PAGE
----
A few pictures from Tiger Gardens I show the Great Blue Lobelia, Sunny Knockout roses, and Black and Blue salvia blooming strongly.
The cutleaf coneflowers are STILL going strong. These are such a sunny yellow and make a huge impact in the garden. They will, however, be moved to the wildflower field within a few weeks. I will miss them here.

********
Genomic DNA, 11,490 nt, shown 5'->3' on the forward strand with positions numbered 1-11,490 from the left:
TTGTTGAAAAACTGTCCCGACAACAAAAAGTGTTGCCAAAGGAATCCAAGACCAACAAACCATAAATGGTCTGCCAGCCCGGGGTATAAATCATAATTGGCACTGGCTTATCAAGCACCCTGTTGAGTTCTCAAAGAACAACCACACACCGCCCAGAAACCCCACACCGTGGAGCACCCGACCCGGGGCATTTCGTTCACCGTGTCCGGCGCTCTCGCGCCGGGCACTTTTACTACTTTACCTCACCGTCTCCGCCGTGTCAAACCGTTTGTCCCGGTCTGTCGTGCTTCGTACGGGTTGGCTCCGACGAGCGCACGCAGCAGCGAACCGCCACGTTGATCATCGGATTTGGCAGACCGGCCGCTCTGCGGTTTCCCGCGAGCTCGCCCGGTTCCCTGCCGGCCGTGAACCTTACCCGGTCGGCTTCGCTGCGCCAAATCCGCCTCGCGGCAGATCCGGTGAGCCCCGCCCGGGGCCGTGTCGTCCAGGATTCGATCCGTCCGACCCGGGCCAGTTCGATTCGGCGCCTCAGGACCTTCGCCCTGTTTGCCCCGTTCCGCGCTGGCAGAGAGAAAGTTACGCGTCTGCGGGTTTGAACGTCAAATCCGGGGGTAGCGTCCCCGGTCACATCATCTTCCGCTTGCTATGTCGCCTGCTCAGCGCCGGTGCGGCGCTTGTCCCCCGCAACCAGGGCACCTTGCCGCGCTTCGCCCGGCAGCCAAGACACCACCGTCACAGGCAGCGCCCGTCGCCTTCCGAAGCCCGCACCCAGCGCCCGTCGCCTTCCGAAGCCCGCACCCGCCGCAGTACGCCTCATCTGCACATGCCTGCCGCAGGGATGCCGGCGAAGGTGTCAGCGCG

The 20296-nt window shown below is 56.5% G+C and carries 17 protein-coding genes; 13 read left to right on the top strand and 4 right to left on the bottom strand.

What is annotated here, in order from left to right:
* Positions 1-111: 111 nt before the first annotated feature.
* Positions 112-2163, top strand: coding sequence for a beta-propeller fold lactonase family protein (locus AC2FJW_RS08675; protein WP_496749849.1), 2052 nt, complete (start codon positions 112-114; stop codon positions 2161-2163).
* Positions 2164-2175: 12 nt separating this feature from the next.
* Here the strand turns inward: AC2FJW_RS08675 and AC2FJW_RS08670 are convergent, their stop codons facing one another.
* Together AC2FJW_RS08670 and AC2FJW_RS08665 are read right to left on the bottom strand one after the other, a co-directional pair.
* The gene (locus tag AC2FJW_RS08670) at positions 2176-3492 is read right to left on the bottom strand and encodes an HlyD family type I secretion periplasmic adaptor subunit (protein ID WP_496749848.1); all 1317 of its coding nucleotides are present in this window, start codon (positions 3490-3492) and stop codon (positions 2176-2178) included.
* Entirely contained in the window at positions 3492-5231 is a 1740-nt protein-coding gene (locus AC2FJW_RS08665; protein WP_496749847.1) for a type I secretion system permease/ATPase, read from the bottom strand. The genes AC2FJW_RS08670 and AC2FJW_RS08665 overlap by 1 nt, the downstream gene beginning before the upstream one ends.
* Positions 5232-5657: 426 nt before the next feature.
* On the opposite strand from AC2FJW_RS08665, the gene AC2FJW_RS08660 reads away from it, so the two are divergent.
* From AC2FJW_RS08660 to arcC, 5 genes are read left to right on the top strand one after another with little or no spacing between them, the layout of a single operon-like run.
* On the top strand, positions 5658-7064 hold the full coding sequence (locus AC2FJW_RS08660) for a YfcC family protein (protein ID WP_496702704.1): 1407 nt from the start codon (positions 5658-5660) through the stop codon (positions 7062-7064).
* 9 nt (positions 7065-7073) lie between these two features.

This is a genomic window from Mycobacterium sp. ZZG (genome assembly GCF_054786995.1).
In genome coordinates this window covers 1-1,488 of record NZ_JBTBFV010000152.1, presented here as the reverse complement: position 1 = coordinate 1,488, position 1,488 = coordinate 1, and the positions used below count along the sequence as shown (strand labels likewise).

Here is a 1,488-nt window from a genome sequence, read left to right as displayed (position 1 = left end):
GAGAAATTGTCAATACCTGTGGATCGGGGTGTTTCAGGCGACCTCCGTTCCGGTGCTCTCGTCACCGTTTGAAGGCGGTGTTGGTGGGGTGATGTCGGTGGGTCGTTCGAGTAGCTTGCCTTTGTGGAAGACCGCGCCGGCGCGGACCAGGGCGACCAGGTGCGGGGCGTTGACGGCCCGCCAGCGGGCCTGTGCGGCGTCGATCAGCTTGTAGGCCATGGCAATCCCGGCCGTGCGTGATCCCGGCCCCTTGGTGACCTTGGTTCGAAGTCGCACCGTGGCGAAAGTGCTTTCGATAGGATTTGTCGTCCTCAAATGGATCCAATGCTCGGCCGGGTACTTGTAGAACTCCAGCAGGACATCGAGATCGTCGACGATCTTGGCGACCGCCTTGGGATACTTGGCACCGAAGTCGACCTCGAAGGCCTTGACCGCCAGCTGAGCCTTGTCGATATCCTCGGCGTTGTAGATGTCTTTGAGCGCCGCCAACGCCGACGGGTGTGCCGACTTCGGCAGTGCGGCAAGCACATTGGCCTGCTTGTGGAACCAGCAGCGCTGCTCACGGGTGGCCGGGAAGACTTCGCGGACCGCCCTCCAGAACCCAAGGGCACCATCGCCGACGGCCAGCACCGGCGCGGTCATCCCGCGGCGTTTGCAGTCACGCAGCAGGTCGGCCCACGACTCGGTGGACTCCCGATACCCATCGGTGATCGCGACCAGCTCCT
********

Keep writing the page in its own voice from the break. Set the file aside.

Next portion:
Lastly we have 'Falstaff' David Austin rose on its second flush of blooms. This year really did not see an Japanese beetle invasion and the roses have enjoyed it mightily, as have I. Next up will be a vegetable garden update. We have veggies both here and on the land and I hope I can show some good things with them both. You might notice the baptisia seedpod in the background. I think baptisia and roses go together like peanut butter and jelly so I often plant them side by side in the garden.
Here's hoping you are....
in the garden....Words and Photos Property of In the Garden Blog Team, In the Garden